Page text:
Monsignor John Skehan and Rev. Francis Guinan stand accused of pilfering $8.6 million from St. Vincent Ferrer Catholic Church in Delray Beach. One priest has already been arrested and the other is being sought by law enforcement authorities. Guinan, who is being sought, had an intimate relationship with his bookkeeper and paid her child’s school tuition as well as her American Express bill with parish funds. He also stands accused of using the parish coffers for gambling trips to Las Vegas and the Bahamas.
Two Diocese of Palm Beach priests stand accused of stealing $8.6 million from their parish, St. Vincent Ferrer in Delray Beach. Monsignor John Skehan was arrested last evening at Palm Beach International Airport as he returned from Ireland.
Two priests stationed at St. Vincent Ferrer Catholic Church in Delray Beach have been accused of absconding with millions in parish funds. The church, located in the Diocese of Palm Beach, lost $8.6 million in funds earmarked for parish operations, a school, and the poor. The two priests, Monsignor John Skehan, who was pastor at St. Vincent Ferrer Catholic Church for four decades, was arrested Wednesday night on charges that he stole $8.6 million from the church, using the money to buy property and other assets, investigators said. The other priest, The Rev. Francis Guinan, who succeeded Skehan three years ago, has disappeared and was being sought, authorities said.
When federal judge Jack Weinstein ruled yesterday that he had found substantial evidence that the so-called light cigarettes were just as dangerous as regular cigarettes and the manufacturers knew it, it opened a potential flood gate of litigants. That’s why Judge Weinstein argued in favor of granting the class action status. Interestingly, the case which was first filed in 2004, does not claim that smokers suffered personal injury. Rather, the suit argues that industry defrauded consumers beginning as early as 1971, when Philip Morris began selling Marlboro Lights, the first light cigarette.
A federal judge has granted class action status to a group of smokers (estimated at tens of millions) who were duped by the tobacco industry by cigarette labeling that proclaimed that the cigarettes were “light” and therefore less dangerous. The judge stated that he will consider expanding the class to include smokers of “low tar” cigarettes as well as the “light cigarettes”.
Physicians’ financial interests should not overtake the needs of a patient when it comes to dealing with drug and medical device manufacturers. This was the obvious conclusion arrived at by a group of bio-ethicists at a conference hosted by Cleveland Clinic and sponsored by the National Institutes of Health. The recent spate of ethical issues over doctors’ involvment with drug and device approval has raised ethical questions within the medical community.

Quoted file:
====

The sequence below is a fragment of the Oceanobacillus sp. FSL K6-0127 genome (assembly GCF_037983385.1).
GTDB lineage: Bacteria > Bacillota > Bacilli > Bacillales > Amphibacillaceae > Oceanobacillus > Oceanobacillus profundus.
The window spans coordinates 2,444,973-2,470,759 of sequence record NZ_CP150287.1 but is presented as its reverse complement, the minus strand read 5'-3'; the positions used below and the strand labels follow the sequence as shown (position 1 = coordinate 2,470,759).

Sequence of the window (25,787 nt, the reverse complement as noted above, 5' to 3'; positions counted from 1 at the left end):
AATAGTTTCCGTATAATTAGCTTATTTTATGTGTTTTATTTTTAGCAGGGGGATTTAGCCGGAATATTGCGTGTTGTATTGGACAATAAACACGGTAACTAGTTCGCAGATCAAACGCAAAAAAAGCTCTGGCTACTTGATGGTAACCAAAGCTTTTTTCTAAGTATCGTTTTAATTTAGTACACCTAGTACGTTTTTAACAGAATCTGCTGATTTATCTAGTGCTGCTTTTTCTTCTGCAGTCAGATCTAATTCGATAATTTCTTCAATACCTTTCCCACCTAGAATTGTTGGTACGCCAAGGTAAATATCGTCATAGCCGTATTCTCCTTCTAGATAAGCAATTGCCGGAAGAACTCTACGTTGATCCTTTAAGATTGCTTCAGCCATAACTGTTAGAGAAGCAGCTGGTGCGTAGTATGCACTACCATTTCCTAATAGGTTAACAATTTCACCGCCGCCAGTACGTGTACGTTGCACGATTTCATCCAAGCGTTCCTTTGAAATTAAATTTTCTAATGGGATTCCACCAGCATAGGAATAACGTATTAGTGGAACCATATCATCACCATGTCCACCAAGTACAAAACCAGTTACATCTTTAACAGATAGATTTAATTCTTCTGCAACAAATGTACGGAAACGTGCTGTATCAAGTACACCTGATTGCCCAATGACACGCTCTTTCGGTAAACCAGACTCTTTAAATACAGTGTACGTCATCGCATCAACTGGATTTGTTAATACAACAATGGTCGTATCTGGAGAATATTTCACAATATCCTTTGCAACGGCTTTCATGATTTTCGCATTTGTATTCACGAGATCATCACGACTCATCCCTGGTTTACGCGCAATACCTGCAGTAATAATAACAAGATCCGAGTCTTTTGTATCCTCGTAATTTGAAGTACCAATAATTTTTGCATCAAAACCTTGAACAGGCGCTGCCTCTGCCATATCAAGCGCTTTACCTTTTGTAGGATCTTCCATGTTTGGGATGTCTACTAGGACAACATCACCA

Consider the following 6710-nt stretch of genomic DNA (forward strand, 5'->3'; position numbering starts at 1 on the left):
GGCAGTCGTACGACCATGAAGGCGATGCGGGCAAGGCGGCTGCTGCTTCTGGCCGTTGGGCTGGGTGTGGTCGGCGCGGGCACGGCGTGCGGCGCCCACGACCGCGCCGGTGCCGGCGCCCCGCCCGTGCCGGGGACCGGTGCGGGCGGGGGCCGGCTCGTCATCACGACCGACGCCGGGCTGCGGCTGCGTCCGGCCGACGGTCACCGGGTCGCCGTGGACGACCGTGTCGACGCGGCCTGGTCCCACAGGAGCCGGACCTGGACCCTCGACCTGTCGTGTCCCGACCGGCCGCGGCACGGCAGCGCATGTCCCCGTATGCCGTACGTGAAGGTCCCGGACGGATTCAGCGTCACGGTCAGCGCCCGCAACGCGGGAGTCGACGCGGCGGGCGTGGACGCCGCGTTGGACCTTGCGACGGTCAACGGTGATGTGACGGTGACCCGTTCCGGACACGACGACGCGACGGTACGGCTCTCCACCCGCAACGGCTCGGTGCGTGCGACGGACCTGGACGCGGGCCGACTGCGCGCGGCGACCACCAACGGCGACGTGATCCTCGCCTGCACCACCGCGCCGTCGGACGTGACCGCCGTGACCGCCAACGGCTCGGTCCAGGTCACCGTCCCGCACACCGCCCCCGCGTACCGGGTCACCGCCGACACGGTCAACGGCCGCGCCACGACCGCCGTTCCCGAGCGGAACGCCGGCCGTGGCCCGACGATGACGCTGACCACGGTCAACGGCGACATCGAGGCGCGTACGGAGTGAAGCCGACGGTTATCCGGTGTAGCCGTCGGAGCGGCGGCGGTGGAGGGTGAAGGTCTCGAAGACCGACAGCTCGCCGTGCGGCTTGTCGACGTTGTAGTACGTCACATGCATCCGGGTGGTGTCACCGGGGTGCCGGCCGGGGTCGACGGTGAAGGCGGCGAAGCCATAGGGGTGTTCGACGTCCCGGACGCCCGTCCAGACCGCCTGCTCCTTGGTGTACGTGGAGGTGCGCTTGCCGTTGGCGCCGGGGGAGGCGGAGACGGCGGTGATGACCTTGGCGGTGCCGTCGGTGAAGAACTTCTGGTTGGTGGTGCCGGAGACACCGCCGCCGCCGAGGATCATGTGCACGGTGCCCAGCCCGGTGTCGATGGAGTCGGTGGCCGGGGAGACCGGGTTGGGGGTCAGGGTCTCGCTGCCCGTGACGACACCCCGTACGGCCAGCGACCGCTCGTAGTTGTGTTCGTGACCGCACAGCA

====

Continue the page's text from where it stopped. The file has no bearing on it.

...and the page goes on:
The manufacturer of the contraceptive Ortho Evra will have to change its warning label to include a warning against blood clots. One study showed women who used the patch were twice as likely to develop blood clots than others who took the pill.
The consumer safety watchdog group Public Citizen has warned against the increase of heavy trucks on local roads and interstates. Several major federal studies have shown that trucks heavier than the 80,000-pound trucks currently allowed by federal law have a greater risk of crashes, according to opponents of the heavier rigs.
Citizens and political representatives have not been told the truth about the significant safety risks, infrastructure damage and costs of allowing overweight trucks on the Interstate. And they have been misled into thinking big trucks will disappear from local roads if allowed on the full Interstate. This is untrue,” said Public Citizen president Joan Claybrook
By 2012, new automobiles will be required to have anti-rollover technology installed in their vehicles, according to the National Highway Traffic Safety Administration. According to industry analysts, the new technology will save thousands of lives annually as well as reduce healthcare costs. Ford Motor Co. said earlier this week that it would put stability control on its entire lineup by the end of 2009 and General Motors Corp. is planning to have the technology on all vehicles by 2010. Several automakers have made it standard equipment on SUVs.
As the 2006 election season heats up, two of the largest industries in the country are pouring millions of dollars into campaigns to keep their corporate profits rolling. A recent San Francisco Chronicle article on big tobacco, the author states that oil and tobacco are pouring huge sums of money into campaign coffers. Hopefully, voters will be swayed by good public policy and not the big money of these corporations.